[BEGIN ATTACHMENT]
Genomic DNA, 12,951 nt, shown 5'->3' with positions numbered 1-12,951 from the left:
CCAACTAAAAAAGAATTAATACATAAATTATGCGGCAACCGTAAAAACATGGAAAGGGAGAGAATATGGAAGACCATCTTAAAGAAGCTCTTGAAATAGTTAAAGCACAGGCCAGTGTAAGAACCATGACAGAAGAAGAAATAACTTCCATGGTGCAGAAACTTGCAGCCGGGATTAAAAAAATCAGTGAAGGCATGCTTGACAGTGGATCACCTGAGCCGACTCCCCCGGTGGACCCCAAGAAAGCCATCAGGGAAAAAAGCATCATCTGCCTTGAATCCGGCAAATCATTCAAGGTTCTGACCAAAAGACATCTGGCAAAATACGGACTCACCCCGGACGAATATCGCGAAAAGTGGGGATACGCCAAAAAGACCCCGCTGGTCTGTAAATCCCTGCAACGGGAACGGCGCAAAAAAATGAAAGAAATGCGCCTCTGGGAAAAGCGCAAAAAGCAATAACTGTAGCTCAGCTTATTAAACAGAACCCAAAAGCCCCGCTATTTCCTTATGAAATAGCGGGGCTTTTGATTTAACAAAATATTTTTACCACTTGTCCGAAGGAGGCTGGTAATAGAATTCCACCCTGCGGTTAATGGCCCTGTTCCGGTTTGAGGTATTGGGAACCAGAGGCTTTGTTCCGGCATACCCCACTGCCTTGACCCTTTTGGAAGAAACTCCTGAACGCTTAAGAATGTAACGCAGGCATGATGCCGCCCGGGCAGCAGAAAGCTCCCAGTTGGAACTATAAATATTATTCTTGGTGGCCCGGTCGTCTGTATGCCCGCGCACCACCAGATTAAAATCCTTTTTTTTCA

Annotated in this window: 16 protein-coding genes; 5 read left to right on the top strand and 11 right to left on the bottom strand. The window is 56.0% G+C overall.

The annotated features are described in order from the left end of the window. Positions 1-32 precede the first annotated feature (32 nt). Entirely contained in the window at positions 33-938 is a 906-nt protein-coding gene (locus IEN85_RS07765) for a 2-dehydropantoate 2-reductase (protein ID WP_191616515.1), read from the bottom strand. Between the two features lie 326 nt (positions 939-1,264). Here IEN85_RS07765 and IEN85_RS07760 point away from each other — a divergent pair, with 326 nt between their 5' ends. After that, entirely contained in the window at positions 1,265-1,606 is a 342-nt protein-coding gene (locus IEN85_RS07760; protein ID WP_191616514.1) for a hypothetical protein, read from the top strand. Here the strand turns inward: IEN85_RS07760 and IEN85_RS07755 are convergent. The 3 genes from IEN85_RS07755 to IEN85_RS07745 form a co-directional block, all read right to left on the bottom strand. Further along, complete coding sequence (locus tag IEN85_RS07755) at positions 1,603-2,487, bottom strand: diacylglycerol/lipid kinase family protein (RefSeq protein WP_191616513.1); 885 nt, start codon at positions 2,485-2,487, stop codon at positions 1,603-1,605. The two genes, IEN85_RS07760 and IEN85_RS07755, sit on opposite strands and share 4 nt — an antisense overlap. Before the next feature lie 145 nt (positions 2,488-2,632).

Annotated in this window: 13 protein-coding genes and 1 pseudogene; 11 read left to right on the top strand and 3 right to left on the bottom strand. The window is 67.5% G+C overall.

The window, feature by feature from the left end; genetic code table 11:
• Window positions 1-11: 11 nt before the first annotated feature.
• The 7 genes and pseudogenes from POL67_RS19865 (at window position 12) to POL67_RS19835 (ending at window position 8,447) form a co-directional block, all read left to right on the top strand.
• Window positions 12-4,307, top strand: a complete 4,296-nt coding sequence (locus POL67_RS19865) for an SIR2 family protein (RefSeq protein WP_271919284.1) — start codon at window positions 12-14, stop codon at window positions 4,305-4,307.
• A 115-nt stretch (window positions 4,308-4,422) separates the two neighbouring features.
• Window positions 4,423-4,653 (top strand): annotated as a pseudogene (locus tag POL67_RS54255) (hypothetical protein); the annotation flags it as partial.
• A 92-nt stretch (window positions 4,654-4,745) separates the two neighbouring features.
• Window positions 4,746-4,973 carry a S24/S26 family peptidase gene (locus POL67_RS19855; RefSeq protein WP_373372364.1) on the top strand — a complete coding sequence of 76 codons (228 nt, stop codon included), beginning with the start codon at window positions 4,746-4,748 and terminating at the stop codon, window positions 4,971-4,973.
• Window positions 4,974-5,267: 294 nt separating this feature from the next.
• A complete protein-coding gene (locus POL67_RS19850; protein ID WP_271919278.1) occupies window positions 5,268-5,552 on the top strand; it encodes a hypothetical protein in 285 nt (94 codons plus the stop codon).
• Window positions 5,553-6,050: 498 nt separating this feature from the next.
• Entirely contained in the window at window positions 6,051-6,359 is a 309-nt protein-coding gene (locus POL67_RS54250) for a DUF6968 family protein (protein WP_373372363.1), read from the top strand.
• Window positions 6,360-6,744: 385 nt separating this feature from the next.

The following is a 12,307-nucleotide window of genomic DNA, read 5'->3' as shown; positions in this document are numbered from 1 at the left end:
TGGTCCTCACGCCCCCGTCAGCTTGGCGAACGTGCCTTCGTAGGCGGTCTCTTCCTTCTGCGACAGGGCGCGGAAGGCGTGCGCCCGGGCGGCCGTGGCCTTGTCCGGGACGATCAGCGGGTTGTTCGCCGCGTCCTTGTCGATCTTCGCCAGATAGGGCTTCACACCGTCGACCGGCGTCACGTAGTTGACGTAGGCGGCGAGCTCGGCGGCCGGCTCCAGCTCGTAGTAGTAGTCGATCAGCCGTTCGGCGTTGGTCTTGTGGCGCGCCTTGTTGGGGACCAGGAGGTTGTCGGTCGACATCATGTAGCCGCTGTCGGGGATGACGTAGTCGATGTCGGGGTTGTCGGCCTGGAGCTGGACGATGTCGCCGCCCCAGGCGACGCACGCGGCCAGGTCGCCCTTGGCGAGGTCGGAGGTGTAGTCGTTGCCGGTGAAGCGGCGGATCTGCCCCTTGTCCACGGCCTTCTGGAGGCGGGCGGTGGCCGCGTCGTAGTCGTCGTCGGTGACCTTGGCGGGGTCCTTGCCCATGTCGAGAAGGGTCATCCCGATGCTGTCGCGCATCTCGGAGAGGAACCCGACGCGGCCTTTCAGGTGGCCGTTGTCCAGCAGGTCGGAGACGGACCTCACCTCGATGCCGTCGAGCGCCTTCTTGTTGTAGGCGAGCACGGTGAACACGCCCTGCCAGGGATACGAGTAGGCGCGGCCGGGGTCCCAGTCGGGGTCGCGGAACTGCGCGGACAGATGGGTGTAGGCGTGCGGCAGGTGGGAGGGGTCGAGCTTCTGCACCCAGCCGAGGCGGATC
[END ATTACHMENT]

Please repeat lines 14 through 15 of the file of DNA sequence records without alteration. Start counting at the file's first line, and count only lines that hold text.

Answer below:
• Window positions 4,974-5,267: 294 nt separating this feature from the next.
• A complete protein-coding gene (locus POL67_RS19850; protein ID WP_271919278.1) occupies window positions 5,268-5,552 on the top strand; it encodes a hypothetical protein in 285 nt (94 codons plus the stop codon).